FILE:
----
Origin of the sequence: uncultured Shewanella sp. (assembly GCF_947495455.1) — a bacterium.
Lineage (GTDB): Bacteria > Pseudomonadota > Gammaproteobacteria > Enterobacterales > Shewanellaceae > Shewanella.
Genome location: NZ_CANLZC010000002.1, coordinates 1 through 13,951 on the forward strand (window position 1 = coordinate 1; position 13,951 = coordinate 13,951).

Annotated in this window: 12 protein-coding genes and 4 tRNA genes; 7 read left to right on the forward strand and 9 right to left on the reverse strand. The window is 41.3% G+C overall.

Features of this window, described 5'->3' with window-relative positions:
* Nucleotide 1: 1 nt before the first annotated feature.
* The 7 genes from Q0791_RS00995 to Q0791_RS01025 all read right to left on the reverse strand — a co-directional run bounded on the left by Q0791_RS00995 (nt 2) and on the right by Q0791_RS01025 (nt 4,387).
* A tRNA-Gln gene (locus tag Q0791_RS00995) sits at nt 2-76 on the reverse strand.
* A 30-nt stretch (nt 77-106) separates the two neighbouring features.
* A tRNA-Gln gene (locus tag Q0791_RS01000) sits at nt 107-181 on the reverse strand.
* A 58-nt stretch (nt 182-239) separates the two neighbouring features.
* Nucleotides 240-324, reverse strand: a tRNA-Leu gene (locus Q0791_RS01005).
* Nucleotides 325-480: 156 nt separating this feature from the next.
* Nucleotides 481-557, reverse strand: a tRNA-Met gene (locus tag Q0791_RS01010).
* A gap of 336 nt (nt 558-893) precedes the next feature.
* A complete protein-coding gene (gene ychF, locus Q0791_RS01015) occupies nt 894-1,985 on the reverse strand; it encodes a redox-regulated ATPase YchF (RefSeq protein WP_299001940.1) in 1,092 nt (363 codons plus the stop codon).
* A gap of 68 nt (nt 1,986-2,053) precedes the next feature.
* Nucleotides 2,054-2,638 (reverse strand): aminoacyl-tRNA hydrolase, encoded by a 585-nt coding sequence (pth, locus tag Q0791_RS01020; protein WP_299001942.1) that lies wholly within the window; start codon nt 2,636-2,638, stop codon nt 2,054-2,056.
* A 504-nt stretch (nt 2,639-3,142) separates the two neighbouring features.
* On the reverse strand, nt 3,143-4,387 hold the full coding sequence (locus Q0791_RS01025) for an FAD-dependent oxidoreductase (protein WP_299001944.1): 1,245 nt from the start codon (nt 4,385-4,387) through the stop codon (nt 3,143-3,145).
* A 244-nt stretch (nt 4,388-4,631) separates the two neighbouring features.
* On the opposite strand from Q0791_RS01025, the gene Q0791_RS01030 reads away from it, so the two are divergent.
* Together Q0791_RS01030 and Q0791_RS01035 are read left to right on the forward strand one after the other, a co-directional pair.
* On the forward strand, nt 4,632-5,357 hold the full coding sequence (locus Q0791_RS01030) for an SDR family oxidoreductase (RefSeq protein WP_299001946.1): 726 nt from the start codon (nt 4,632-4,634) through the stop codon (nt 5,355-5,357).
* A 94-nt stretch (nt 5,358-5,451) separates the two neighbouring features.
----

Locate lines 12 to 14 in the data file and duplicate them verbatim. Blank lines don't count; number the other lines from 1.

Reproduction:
* Nucleotides 240-324, reverse strand: a tRNA-Leu gene (locus Q0791_RS01005).
* Nucleotides 325-480: 156 nt separating this feature from the next.
* Nucleotides 481-557, reverse strand: a tRNA-Met gene (locus tag Q0791_RS01010).